Are Americans Pessimistic About the Prospects for the Next Generation?

Gary Becker has recently written an interesting article on the Becker-Posner blog about polls suggesting that the majority of parents in the United States are not confident that their children will be better off economically than they are. He suggests that the best way to counter such pessimism is to promote faster economic growth.

The article made me feel slightly uneasy because I wrote something a few months ago suggesting that the poll results actually conflict with the view that Americans are pessimistic about the future for their children. Have I mis-read the poll results? How much have the poll results changed over the last year or so?

Scott Winship has recently considered the evidence of a variety of polls on his blog: here and here. In brief, the polls indicate that the proportion of Americans who think that their children will have better standards of living than themselves consistently exceeds the proportion who think their children will have worse standards of living. The margin tends to narrow during recessions but, even this year, the polls suggest that optimism is no lower than in the mid-1990s (see Pew Research Center poll results here).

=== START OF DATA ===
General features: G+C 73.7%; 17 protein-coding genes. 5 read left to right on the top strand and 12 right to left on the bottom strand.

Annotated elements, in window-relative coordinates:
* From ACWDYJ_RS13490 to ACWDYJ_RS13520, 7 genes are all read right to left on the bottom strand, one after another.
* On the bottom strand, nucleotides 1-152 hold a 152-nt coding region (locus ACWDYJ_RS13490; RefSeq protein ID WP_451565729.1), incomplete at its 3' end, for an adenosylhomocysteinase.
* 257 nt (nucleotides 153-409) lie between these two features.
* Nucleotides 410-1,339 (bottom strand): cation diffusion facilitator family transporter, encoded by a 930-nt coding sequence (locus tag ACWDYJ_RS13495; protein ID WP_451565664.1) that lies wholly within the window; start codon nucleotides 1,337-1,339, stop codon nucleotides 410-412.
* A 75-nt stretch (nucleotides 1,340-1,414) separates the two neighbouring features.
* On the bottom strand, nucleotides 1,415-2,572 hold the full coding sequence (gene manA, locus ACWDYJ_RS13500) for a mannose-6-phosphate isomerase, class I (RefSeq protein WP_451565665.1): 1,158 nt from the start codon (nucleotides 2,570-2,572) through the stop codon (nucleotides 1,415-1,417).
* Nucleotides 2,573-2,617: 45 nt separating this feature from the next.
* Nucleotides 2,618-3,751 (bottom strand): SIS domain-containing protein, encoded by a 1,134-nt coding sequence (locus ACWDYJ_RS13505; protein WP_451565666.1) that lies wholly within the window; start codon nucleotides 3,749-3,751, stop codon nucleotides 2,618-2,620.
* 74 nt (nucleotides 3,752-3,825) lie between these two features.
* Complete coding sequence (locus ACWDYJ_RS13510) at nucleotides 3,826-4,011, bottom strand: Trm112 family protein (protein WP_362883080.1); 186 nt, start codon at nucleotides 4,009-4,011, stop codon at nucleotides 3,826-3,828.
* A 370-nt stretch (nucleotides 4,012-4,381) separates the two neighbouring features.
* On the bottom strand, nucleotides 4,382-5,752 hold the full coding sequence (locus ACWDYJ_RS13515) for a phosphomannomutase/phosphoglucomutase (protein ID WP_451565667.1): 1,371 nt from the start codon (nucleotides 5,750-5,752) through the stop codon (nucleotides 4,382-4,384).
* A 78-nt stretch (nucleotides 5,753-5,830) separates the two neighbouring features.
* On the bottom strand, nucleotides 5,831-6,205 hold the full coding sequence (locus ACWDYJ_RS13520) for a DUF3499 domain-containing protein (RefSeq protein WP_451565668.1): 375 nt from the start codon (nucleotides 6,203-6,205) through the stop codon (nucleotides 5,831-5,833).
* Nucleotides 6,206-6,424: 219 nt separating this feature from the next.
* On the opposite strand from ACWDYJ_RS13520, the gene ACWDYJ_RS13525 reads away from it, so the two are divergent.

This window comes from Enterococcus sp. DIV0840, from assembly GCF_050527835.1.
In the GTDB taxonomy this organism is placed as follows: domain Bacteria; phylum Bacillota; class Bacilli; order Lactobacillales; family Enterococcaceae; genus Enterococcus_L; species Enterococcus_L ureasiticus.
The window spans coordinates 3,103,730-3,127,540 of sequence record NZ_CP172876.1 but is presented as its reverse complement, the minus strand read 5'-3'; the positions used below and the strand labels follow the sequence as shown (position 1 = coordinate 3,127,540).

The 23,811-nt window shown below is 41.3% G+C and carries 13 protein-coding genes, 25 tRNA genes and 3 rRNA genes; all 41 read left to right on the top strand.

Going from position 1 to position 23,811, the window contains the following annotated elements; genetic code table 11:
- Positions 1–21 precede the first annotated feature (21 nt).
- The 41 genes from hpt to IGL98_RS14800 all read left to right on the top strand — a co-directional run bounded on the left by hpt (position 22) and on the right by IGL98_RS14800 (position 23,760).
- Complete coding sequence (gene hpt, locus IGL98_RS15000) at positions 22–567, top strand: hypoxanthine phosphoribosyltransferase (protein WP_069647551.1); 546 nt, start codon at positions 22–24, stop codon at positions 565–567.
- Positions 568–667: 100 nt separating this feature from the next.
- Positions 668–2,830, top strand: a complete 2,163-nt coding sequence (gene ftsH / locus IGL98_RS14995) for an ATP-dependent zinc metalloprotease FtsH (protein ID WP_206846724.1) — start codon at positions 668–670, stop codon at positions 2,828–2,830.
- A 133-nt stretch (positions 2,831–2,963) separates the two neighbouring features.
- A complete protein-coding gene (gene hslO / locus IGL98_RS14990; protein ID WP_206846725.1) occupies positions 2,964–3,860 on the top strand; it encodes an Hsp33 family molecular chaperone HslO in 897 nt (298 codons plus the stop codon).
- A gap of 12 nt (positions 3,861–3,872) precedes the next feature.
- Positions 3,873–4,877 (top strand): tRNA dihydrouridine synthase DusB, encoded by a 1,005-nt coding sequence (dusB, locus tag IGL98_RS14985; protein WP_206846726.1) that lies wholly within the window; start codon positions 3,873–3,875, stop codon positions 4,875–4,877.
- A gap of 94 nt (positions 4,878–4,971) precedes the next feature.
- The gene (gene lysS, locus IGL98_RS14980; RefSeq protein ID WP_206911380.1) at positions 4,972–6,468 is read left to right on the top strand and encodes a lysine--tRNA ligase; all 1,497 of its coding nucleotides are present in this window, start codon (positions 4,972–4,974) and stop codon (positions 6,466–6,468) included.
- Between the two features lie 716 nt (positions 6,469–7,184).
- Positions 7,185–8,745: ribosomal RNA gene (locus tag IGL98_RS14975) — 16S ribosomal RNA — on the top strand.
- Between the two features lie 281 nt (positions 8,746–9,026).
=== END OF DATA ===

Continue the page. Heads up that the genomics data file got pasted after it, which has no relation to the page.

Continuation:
Rather than trying to explain why Americans have become more pessimistic perhaps researchers should be trying to explain why Americans are still so optimistic.

Q2 GDP Reading Surprises Most

On Friday, the Commerce Department confirmed that Q2 GDP growth was 1.6%. Many of the details pointed to good news for the U.S. Economy. With inflation almost non-existent the report also shows that year over year the economy is up 3.0% Reading surprised almost all analysts to on the upside.

Many stock traders focused on the U.S. final sales number of the report. Real final sales to domestic purchasers was revised up to 4.3% from the initial estimate of 4.1%

So even though overall economic growth slowed from the first quarter’s 3.7% pace, domestic demand was actually stronger-4.3% compared to 1.3% in the first quarter.

In summary, the latest GDP revisions report is quite supportive of continued recovery for the U.S. economy for the foreseeable future.

Economic Events on August 30, 2010

At 8:30 AM EDT, the monthly Personal Income and Outlays report for July will be released.  The consensus for Personal Income is an increase of 0.3% over the previous month  and the consensus Core PCE price index change is an increase of 0.1%.